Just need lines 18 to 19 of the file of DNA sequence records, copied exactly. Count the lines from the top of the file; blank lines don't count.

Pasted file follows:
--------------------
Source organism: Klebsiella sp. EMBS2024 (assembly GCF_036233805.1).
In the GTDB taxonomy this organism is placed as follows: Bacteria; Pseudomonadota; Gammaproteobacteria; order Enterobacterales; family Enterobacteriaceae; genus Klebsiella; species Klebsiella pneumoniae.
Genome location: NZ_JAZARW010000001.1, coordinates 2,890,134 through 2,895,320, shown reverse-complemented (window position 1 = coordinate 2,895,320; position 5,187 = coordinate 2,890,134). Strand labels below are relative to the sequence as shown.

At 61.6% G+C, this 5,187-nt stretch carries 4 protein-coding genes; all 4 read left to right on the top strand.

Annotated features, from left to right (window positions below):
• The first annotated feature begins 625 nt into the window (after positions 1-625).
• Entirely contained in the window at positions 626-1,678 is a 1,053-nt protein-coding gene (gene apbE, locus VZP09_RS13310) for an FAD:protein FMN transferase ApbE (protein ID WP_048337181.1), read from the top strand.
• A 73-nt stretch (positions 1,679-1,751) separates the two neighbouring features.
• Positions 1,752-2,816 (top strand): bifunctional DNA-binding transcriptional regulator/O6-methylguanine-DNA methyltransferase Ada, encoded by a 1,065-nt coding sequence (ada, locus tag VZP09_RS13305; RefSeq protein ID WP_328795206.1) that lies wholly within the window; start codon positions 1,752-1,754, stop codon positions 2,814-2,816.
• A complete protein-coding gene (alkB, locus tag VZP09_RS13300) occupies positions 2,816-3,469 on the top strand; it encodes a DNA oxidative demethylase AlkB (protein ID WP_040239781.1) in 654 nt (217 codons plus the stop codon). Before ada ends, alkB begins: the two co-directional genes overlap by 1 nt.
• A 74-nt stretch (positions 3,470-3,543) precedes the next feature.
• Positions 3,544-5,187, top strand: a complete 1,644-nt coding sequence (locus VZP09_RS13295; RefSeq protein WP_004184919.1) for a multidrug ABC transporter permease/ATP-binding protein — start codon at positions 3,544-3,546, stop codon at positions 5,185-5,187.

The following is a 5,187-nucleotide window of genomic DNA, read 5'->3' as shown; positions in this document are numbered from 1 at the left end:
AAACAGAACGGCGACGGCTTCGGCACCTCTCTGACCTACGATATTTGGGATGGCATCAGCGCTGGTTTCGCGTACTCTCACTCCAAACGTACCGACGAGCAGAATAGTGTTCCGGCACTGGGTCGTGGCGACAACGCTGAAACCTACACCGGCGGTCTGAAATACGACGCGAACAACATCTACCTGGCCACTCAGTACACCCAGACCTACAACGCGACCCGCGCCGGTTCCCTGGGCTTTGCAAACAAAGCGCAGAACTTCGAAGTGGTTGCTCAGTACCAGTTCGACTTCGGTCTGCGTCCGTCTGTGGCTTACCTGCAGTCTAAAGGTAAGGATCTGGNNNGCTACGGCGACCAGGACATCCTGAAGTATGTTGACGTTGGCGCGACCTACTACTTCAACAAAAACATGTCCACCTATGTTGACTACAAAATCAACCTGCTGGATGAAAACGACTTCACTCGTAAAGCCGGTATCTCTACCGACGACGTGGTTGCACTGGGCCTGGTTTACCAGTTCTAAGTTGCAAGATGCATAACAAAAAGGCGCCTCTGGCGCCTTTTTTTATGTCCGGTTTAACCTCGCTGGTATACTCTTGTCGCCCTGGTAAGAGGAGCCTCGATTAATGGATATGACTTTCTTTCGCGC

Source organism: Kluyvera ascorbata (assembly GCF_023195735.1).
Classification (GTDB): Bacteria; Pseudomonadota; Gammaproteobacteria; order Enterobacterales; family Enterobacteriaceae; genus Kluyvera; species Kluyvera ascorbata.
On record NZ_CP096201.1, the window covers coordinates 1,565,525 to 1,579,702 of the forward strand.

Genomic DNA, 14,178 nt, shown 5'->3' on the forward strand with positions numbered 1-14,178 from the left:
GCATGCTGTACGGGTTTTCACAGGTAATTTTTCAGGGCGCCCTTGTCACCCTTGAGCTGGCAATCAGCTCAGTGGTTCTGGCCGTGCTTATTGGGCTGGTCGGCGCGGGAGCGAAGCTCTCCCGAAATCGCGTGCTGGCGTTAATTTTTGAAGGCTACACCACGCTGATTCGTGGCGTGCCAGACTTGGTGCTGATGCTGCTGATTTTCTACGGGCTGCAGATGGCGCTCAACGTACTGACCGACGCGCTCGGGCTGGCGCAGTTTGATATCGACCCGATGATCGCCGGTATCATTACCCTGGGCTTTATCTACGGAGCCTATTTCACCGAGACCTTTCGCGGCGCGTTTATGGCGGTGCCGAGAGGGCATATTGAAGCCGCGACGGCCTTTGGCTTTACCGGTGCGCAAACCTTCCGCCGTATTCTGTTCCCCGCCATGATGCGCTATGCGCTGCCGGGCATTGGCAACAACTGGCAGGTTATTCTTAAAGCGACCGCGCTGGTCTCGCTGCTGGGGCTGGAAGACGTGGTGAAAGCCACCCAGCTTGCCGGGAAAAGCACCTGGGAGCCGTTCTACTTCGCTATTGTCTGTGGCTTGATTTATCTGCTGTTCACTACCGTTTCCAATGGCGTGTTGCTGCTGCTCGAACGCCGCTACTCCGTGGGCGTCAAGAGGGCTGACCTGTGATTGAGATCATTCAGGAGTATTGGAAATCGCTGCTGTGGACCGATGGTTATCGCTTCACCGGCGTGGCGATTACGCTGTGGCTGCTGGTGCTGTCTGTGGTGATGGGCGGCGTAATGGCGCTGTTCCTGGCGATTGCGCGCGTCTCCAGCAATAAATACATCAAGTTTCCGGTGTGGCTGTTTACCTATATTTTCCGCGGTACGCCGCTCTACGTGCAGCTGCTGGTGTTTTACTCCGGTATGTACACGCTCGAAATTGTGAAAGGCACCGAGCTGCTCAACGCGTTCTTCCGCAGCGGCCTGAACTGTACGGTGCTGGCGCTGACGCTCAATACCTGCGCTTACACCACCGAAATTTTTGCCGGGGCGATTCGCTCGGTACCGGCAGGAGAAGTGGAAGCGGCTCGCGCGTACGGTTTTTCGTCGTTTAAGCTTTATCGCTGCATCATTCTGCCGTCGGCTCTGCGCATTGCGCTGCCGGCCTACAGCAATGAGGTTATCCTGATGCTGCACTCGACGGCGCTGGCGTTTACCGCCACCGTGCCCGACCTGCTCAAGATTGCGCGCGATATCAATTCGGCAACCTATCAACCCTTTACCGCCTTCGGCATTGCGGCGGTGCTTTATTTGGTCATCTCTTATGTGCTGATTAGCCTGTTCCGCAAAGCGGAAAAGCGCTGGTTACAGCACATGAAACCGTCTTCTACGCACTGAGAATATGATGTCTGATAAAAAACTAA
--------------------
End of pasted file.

Genomic DNA, 14,178 nt, shown 5'->3' on the forward strand with positions numbered 1-14,178 from the left:
GCATGCTGTACGGGTTTTCACAGGTAATTTTTCAGGGCGCCCTTGTCACCCTTGAGCTGGCAATCAGCTCAGTGGTTCTGGCCGTGCTTATTGGGCTGGTCGGCGCGGGAGCGAAGCTCTCCCGAAATCGCGTGCTGGCGTTAATTTTTGAAGGCTACACCACGCTGATTCGTGGCGTGCCAGACTTGGTGCTGATGCTGCTGATTTTCTACGGGCTGCAGATGGCGCTCAACGTACTGACCGACGCGCTCGGGCTGGCGCAGTTTGATATCGACCCGATGATCGCCGGTATCATTACCCTGGGCTTTATCTACGGAGCCTATTTCACCGAGACCTTTCGCGGCGCGTTTATGGCGGTGCCGAGAGGGCATATTGAAGCCGCGACGGCCTTTGGCTTTACCGGTGCGCAAACCTTCCGCCGTATTCTGTTCCCCGCCATGATGCGCTATGCGCTGCCGGGCATTGGCAACAACTGGCAGGTTATTCTTAAAGCGACCGCGCTGGTCTCGCTGCTGGGGCTGGAAGACGTGGTGAAAGCCACCCAGCTTGCCGGGAAAAGCACCTGGGAGCCGTTCTACTTCGCTATTGTCTGTGGCTTGATTTATCTGCTGTTCACTACCGTTTCCAATGGCGTGTTGCTGCTGCTCGAACGCCGCTACTCCGTGGGCGTCAAGAGGGCTGACCTGTGATTGAGATCATTCAGGAGTATTGGAAATCGCTGCTGTGGACCGATGGTTATCGCTTCACCGGCGTGGCGATTACGCTGTGGCTGCTGGTGCTGTCTGTGGTGATGGGCGGCGTAATGGCGCTGTTCCTGGCGATTGCGCGCGTCTCCAGCAATAAATACATCAAGTTTCCGGTGTGGCTGTTTACCTATATTTTCCGCGGTACGCCGCTCTACGTGCAGCTGCTGGTGTTTTACTCCGGTATGTACACGCTCGAAATTGTGAAAGGCACCGAGCTGCTCAACGCGTTCTTCCGCAGCGGCCTGAACTGTACGGTGCTGGCGCTGACGCTCAATACCTGCGCTTACACCACCGAAATTTTTGCCGGGGCGATTCGCTCGGTACCGGCAGGAGAAGTGGAAGCGGCTCGCGCGTACGGTTTTTCGTCGTTTAAGCTTTATCGCTGCATCATTCTGCCGTCGGCTCTGCGCATTGCGCTGCCGGCCTACAGCAATGAGGTTATCCTGATGCTGCACTCGACGGCGCTGGCGTTTACCGCCACCGTGCCCGACCTGCTCAAGATTGCGCGCGATATCAATTCGGCAACCTATCAACCCTTTACCGCCTTCGGCATTGCGGCGGTGCTTTATTTGGTCATCTCTTATGTGCTGATTAGCCTGTTCCGCAAAGCGGAAAAGCGCTGGTTACAGCACATGAAACCGTCTTCTACGCACTGAGAATATGATGTCTGATAAAAAACTAA